It’s an “exercise in looking,” one that appears effortless but actually takes a lot of time, thought, planning and patience. “The drawings are a bit like actors: if you see how many times I’ve tried and erased and planned, it’s boring,” he says.
Much of Christoph’s work can be characterised by its seeming effortlessness. In 2011, Christoph ran the New York Marathon and documented the excursion through a series of drawings sketched and photographed along the way: most documented his concerns for a depleting iPhone battery and his regret at not having taken a banana offered to him by a passer-by. The drawings in their entirety are hilarious, brilliantly of-the-moment and also oddly poignant. Despite the wonderfully spontaneous appearance of a lot of Christoph’s work, each of his ideas comes from a chaotic myriad of thoughts, which are whittled down until something fits. “For the real good stuff, it’s never that an idea just pops into being: there is this long, crazy plan, a tree with five hundred branches,” he explains. “When I look at these branches, it’s about finding the perfect three. I have to chop the other branches down and that takes time.”
"I was always so plot orientated, laser-beaming towards the big 'a-ha' moment. Then I started to think: ‘What if I just start with the elements and see what happens?’”Christoph Niemann
As part of a series for MoMA exploring “Commoditised Warfare,” Christoph created a bold animation where you first think a soldier will put together a rifle, but then he makes a coffee percolator instead. This element of surprise is key to Christoph’s thinking – and for him it’s not only about surprising the viewer, but also about surprising himself. The technique is one that he first started to consider when reading Stephen King’s literary manual, On Writing.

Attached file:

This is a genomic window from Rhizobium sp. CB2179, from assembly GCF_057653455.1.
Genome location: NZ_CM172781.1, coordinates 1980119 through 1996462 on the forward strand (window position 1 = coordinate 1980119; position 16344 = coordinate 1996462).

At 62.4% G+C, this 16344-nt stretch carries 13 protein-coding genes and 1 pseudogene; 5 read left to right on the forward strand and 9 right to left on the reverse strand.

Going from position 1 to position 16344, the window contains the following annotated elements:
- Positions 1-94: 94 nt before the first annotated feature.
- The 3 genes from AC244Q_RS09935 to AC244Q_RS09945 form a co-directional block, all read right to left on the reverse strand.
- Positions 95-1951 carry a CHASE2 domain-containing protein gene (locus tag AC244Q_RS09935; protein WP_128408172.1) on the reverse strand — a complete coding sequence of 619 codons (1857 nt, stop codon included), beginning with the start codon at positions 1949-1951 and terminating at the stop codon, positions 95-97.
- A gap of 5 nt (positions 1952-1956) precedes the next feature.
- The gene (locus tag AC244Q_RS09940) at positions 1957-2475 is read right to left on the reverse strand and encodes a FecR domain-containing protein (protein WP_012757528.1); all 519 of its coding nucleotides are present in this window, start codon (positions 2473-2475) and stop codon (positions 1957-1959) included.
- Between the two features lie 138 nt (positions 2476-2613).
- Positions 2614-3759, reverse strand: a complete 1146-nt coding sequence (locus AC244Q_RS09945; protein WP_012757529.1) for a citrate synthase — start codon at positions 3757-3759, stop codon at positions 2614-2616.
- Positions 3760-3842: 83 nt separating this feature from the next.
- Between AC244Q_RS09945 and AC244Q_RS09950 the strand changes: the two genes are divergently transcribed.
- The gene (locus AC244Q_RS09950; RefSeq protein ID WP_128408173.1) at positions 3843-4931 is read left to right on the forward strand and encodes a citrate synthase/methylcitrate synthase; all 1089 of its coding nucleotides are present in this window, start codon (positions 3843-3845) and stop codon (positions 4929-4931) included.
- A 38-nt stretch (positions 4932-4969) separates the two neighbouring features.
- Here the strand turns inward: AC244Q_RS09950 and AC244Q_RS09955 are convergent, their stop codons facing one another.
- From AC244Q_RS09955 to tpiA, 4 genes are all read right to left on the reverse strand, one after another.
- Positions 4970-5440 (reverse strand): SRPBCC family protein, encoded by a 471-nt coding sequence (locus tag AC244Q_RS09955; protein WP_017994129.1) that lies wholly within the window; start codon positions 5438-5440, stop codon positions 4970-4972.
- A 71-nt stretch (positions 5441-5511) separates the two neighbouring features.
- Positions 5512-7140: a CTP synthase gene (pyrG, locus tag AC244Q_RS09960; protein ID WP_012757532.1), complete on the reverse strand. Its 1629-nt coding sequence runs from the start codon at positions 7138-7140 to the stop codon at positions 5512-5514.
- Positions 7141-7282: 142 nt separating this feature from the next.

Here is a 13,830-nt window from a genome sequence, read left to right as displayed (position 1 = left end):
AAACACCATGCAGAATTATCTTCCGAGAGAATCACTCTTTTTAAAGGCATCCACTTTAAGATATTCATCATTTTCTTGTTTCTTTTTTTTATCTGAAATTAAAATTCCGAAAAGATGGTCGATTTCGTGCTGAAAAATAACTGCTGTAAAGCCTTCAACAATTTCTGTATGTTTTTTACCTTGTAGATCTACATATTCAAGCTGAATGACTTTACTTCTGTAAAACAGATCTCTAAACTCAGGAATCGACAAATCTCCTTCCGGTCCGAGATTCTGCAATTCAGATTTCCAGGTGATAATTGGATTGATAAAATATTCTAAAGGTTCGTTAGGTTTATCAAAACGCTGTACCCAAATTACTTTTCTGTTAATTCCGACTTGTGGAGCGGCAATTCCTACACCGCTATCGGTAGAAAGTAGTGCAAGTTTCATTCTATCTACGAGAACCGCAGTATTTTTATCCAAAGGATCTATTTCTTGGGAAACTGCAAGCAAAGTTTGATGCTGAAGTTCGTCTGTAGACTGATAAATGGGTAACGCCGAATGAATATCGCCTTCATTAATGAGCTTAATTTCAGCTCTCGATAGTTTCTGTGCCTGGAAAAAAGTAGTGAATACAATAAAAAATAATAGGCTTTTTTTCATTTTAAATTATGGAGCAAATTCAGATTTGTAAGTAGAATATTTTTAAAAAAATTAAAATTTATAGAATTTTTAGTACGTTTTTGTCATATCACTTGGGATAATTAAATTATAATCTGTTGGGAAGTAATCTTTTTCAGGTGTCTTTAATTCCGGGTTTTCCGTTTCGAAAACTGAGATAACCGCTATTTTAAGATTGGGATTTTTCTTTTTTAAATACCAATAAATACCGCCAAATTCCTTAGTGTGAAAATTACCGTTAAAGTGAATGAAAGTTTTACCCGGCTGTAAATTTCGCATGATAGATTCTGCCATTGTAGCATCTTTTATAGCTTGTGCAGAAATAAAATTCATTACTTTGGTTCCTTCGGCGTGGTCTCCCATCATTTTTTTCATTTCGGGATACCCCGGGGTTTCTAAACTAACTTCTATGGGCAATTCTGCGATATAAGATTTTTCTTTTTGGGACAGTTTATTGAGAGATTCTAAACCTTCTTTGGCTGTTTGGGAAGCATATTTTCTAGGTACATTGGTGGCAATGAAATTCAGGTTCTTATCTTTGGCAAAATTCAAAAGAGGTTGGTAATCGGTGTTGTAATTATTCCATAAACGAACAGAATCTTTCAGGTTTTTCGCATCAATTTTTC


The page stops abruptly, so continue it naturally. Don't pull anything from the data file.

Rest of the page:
“King wrote that there are two ways to write a book: you either start with your outcome and everything is geared towards that ending, or you come up with a situation that has tension and see what happens. You let the characters go …I was always so plot orientated, laser-beaming towards the big ‘a-ha’ moment. Then I started to think: ‘What if I just start with the elements and see what happens?’” Christoph might start with a sock and end with a dinosaur, or he might start with a rifle and transform it into something unexpectedly domesticated like coffee. The MoMA animations are surreal visual statements that distil complex, provocative and political opinions into a set of four brief and bold drawings.
“For me, illustration is closest to writing,” says Christoph. “When I say ‘I love you’, with ‘I’ I take this entire universe of all my facets, hopes and dreams. With ‘you’ I do the same for you. And ‘love’ can designate a million things. You take all this meaning and then you put it into three words. It’s so simple, but if said in the right way, it can mean everything. In an ideal world, this is something drawing can do. It’s the incredible power of abstraction.”
Once I’ve left the studio, I peer one more time through the big glass windows that looks in from the street, and I see Christoph sit back down at his tidy, organised desk. He picks up an ink brush and then he makes a quick, thoughtful gesture with it in the air: it’s almost as if he is chopping down a branch, trimming the tree that will become his next shining idea.